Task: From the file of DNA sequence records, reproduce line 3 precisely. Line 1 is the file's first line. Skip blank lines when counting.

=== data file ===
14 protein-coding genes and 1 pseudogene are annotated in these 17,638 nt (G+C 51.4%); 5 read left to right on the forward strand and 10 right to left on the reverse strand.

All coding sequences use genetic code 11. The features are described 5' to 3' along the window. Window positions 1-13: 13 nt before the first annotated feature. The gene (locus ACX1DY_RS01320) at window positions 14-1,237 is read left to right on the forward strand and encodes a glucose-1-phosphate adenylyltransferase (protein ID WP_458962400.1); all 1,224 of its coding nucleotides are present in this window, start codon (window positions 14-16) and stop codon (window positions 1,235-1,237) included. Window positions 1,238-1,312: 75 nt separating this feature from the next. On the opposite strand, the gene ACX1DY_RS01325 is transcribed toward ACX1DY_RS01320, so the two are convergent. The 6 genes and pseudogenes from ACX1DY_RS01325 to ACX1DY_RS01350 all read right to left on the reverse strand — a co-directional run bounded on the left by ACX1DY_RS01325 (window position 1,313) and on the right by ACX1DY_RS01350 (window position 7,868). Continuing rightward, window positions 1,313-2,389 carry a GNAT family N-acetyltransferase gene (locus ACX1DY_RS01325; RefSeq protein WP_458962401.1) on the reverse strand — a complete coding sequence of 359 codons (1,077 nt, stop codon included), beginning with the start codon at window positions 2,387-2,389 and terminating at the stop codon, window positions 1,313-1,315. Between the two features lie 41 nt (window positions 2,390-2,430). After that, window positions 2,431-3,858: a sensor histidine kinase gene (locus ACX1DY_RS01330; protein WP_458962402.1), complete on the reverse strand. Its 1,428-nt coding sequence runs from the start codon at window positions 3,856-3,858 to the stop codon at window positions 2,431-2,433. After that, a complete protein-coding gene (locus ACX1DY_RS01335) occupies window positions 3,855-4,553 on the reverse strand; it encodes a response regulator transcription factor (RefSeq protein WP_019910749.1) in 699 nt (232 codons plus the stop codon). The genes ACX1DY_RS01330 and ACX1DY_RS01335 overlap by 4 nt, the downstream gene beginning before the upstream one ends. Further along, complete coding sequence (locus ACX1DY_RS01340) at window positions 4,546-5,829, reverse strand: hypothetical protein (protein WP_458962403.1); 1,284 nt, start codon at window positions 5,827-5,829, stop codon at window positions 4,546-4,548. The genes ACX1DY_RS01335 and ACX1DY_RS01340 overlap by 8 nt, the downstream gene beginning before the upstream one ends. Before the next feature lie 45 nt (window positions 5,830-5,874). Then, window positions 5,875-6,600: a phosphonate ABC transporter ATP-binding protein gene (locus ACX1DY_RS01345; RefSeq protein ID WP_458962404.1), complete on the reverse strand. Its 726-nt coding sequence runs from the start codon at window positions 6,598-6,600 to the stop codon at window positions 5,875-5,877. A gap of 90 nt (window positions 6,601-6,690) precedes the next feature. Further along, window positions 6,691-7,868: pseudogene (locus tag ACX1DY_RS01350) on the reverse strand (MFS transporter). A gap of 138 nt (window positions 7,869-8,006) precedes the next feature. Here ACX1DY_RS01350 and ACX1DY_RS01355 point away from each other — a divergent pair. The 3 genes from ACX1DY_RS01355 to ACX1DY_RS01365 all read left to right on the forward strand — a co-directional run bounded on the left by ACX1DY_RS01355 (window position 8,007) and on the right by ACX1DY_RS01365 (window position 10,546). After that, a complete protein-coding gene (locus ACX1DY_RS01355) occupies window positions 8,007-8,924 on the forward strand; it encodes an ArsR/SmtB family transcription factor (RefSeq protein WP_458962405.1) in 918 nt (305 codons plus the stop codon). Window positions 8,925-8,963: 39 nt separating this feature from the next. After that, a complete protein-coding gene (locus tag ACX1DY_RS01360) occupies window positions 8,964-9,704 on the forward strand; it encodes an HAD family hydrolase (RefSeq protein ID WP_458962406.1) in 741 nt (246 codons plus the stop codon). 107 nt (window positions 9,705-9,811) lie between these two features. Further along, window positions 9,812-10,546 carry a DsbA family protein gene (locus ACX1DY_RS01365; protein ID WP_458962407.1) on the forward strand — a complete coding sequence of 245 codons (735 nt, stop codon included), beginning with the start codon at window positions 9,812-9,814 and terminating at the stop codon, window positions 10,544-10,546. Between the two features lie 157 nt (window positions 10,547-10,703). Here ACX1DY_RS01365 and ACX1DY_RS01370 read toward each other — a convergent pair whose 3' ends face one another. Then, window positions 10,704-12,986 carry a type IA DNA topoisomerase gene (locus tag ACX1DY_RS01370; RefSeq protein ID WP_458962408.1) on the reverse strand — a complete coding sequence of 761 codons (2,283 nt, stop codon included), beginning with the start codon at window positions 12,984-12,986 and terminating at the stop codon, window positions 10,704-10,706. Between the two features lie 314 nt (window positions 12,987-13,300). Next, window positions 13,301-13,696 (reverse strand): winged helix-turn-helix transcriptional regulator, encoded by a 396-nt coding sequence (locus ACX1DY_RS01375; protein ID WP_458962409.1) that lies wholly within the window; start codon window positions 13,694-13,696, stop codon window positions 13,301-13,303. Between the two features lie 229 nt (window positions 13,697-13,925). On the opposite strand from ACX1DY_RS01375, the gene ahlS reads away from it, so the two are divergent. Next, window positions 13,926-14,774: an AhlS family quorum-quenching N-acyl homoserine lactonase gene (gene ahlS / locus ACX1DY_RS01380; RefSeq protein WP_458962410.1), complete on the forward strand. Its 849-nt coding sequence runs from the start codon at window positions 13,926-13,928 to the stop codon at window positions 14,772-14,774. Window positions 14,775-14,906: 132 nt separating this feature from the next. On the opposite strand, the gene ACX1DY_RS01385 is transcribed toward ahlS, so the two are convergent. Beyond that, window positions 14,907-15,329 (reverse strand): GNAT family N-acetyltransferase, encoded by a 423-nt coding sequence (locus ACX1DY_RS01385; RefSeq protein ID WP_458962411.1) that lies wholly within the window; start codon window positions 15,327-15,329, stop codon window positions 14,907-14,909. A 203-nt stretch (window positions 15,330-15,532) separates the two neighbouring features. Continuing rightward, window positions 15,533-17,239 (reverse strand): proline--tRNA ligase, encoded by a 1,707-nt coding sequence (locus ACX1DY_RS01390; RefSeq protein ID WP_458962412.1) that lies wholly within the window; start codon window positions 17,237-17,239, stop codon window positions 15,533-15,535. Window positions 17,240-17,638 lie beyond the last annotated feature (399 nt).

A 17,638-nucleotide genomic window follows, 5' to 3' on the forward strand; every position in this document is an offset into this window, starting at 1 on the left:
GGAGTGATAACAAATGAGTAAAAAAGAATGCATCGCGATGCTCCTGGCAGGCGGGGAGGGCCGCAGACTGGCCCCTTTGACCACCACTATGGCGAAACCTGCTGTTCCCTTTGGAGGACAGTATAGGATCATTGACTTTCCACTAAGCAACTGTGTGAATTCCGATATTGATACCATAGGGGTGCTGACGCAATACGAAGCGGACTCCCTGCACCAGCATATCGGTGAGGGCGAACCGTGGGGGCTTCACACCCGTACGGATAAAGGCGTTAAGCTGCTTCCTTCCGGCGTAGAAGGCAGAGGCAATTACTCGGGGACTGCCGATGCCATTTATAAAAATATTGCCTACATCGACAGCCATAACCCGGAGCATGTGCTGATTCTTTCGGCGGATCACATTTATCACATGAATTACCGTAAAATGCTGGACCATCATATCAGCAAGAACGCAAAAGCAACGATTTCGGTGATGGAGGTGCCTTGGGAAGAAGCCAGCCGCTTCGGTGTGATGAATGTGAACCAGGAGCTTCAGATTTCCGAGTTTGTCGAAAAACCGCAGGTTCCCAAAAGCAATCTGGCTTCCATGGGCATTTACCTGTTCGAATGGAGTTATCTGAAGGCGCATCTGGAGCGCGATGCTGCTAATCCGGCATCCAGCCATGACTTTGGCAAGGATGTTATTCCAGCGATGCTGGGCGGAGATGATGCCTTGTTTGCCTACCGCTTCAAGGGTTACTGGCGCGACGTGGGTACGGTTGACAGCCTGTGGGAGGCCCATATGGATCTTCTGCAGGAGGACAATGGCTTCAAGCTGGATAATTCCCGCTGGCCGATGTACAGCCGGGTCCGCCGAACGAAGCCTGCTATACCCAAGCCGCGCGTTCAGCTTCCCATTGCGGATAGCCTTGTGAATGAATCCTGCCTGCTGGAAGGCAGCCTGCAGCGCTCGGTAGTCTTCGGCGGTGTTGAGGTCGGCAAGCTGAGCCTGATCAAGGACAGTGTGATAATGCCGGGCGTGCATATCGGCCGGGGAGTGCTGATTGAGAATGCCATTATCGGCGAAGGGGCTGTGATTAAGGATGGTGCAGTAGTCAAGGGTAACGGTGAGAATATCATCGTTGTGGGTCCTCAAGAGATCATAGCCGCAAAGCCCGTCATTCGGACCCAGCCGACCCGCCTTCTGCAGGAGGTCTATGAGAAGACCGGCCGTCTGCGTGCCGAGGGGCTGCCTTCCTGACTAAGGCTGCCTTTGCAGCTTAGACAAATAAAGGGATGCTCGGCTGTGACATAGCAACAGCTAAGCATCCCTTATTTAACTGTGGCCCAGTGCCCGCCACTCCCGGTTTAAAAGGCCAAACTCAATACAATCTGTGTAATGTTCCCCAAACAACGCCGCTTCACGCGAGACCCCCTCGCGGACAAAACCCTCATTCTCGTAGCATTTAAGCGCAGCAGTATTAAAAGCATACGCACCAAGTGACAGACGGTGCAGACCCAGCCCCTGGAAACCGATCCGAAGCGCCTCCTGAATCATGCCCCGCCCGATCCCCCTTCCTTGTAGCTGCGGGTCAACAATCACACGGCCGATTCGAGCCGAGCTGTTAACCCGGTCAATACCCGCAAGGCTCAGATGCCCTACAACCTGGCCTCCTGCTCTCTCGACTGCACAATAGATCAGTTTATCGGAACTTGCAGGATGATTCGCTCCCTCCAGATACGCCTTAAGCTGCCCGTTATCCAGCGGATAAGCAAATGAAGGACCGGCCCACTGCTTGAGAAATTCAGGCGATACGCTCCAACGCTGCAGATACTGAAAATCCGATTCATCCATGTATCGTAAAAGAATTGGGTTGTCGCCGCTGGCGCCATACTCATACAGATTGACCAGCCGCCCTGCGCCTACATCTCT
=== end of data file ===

A 17,638-nucleotide genomic window follows, 5' to 3' on the forward strand; every position in this document is an offset into this window, starting at 1 on the left: